May 24, 1985 CVC changes name to Quantum Computer Services in the hopes of starting over without the failure that the CVC name had associated with it. The name change was prompted by Commodore's interest in creating an online service. Commodore told CVC to clean up their business, license the rights to PlayNet's software and find some money.

November 1, 1985 Q-Link service debits at 6pm. That night the service attracted 24 people to their community. More information on Q-Link.

1985 General Electric Information Services starts GEnie a consumer online service. GEIS provided the commercial Internet services for Apple. Quantum would soon target Apple for a consumer online service.

1986 Times Mirror Company ends videotex service. The service's president James Holly commented on the future of online services and said, "There is no reasonable profit in the future." Knight-Ridder stopped the Viewtron service soon after this.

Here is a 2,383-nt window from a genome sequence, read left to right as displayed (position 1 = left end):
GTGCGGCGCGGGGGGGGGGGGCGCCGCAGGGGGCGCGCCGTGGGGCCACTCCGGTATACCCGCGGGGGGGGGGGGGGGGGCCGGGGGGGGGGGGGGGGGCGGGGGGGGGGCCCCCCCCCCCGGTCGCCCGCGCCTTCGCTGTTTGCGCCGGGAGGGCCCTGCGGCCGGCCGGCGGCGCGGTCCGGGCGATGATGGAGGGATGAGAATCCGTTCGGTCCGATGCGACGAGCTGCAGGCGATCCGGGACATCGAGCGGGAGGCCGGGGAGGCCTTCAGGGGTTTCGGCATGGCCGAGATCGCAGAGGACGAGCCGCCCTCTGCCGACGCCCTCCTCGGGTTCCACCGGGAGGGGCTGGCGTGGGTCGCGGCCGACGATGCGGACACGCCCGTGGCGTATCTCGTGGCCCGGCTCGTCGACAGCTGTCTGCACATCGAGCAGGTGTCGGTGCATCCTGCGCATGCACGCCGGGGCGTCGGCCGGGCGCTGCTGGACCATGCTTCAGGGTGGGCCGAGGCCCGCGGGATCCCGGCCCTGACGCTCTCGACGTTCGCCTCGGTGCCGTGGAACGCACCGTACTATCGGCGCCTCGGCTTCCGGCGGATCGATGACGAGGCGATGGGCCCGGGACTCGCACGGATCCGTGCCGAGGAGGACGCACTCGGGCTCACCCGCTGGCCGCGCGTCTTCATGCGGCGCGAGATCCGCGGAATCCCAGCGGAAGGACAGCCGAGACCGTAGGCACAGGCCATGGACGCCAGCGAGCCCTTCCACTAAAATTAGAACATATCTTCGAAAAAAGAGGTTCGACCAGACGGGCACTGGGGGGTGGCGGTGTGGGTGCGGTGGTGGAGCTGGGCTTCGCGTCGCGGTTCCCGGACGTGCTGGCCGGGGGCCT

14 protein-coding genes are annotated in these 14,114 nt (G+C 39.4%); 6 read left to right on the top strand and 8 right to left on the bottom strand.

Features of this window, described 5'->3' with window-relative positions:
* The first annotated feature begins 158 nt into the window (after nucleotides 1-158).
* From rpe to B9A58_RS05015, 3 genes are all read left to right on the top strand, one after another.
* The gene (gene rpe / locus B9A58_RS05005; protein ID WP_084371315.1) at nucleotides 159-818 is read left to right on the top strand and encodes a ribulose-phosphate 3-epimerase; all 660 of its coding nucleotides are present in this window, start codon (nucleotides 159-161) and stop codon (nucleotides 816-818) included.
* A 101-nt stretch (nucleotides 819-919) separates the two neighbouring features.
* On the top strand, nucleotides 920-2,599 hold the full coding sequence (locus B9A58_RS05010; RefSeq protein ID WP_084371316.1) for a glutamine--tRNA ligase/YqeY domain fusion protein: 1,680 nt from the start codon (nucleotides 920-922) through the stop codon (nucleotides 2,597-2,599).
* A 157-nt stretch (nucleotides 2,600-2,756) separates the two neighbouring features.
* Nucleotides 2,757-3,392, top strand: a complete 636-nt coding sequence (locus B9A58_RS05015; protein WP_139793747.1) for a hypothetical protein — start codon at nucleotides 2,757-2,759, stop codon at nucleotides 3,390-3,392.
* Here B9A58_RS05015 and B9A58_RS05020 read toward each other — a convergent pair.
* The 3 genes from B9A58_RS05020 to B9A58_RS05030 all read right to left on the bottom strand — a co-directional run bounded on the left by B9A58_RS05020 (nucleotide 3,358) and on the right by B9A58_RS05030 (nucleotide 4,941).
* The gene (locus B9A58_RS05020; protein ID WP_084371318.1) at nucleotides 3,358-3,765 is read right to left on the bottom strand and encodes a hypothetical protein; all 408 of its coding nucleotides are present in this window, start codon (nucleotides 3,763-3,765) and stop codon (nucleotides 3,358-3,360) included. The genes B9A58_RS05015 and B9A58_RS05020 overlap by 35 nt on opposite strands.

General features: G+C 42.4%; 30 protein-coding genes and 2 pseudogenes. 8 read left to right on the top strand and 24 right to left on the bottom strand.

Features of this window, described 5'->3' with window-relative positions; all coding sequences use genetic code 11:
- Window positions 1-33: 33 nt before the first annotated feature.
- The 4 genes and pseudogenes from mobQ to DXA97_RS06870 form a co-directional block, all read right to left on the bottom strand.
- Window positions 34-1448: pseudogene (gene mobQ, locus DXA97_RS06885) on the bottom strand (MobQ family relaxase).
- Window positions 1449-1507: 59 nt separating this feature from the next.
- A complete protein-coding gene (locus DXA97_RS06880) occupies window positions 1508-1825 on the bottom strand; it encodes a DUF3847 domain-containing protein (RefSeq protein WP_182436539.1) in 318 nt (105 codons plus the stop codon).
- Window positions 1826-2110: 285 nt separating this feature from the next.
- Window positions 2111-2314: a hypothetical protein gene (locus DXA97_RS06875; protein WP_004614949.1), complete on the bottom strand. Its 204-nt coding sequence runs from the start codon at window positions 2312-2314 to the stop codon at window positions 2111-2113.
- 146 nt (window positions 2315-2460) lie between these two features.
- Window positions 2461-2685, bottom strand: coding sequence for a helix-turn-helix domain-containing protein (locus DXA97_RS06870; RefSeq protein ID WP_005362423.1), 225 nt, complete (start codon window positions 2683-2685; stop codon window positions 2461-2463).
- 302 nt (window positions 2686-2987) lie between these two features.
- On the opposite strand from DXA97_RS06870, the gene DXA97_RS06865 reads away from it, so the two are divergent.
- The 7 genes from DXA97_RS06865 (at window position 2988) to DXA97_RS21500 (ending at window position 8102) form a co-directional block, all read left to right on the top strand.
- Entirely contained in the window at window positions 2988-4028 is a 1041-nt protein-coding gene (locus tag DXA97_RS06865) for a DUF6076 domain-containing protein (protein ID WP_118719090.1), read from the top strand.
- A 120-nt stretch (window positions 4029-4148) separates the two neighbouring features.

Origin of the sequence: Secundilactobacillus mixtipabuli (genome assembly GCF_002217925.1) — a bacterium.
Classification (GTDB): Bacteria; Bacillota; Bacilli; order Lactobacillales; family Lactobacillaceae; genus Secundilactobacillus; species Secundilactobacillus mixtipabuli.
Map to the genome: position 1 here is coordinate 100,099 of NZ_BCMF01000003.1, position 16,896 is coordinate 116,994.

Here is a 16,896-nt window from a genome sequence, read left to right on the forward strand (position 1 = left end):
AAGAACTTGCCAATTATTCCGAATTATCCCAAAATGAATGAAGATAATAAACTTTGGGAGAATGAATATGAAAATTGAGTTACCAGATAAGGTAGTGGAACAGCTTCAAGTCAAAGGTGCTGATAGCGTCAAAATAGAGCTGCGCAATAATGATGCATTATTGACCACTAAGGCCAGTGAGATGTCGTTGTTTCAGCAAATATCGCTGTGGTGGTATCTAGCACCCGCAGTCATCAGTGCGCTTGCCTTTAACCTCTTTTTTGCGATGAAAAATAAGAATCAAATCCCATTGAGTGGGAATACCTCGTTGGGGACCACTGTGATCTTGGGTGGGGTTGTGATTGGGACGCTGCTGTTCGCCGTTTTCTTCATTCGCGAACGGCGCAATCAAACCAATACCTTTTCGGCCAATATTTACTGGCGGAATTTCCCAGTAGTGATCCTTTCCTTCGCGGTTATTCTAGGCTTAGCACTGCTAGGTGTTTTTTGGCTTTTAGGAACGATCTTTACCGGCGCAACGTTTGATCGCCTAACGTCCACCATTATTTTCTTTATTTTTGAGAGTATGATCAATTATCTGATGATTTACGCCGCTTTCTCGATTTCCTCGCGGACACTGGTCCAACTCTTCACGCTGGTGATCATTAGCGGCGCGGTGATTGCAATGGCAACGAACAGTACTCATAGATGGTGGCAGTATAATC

January 1986Q-Link has 10,000 users.

1987 Sears and IBM announce the name of their new online service Prodigy.

1987 Apple gives Case the go-ahead on what would be called AppleLink personal edition. More information on AppleLink.

1988 AppleLink personal edition debuts.

August 1988 PC-Link is launched. More info on PC-Link

1989 After Quantum decides to leave Apple. Apple pays $2.5 million for Quantum to relinquish rights to the Apple logo.

1989 Elwood Edwards records, "Welcome", "You've got mail", "File's done", and "Goodbye."

1989 CompuServe acquires The Source.

October 2, 1989 AppleLink changes name to America Online a service offered through Quantum.

1990 Promenade is launched for the IBM PS/1. More info on Promenade

1991 Unofficial talks go on with CompuServe regarding a possible purchase of Quantum. Case and other staff members opposed the purchase citing that the Apple service was doing well and they were preparing to launch a PC version of AOL. The offer was $50 million and was turned down